On April 25, 1974, a part of the Portuguese army put an end to an old and fragile authoritarian regime with a fascist ideology that had governed the little country in southwest Europe since 1926.
Virtually every critical review of the new adaptation of The Handmaid’s Tale has drawn parallels between the series’ fictional totalitarian theocracy, Gilead, and the policies and ideological proclivities of Donald Trump’s administration.
Reading the May 2017 issue of the Brooklyn Rail, I was surprised to find an article arguing that the New Deal “lives on” in New York City.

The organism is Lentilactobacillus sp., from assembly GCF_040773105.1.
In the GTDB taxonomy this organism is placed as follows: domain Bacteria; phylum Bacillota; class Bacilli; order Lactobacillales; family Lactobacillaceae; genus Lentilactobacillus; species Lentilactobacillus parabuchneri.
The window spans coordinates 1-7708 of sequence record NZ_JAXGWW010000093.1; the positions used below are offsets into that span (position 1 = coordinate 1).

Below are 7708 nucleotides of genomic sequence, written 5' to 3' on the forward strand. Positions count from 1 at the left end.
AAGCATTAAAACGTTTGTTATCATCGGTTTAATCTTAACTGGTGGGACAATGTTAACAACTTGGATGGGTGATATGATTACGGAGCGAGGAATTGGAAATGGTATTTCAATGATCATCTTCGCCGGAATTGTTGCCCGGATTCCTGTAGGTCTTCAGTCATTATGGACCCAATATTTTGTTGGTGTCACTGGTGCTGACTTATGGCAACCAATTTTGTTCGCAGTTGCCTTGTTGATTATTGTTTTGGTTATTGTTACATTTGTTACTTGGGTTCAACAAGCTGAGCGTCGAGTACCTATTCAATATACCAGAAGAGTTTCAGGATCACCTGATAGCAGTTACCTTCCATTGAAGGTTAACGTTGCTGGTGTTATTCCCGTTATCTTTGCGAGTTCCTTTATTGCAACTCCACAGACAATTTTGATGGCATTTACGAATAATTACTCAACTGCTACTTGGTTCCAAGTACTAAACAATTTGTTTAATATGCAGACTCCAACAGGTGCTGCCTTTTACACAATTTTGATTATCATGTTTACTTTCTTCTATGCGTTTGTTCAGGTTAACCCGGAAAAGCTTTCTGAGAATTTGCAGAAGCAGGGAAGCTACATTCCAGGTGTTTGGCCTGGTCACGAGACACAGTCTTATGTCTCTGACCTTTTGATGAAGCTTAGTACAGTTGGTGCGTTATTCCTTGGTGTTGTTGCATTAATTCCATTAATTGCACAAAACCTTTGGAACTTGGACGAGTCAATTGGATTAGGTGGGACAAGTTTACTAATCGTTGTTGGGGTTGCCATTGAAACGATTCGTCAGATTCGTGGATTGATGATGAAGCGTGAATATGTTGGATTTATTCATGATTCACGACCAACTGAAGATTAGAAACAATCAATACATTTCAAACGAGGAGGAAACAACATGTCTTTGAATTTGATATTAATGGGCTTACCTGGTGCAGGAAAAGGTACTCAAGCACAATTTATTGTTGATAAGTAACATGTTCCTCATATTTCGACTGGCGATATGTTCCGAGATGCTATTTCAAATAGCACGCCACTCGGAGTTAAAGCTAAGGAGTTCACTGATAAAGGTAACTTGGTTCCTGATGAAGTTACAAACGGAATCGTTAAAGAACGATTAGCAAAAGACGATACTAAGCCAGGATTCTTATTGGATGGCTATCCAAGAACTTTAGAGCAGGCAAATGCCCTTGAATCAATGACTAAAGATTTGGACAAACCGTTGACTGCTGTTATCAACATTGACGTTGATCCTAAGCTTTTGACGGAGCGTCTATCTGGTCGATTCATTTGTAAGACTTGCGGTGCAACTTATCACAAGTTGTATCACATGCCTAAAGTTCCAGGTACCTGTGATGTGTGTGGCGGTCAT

Nicholas Gamso has taken me to task for a paean I wrote to the way the New Deal transformed New York City for the better in the midst of the Great Depression. He questions the public-spiritedness of much of what was done to New York in the 1930s under Robert Moses and Fiorello La Guardia, the lack of democratic input and racial inclusion, and the way the modernization of New York was also its undoing.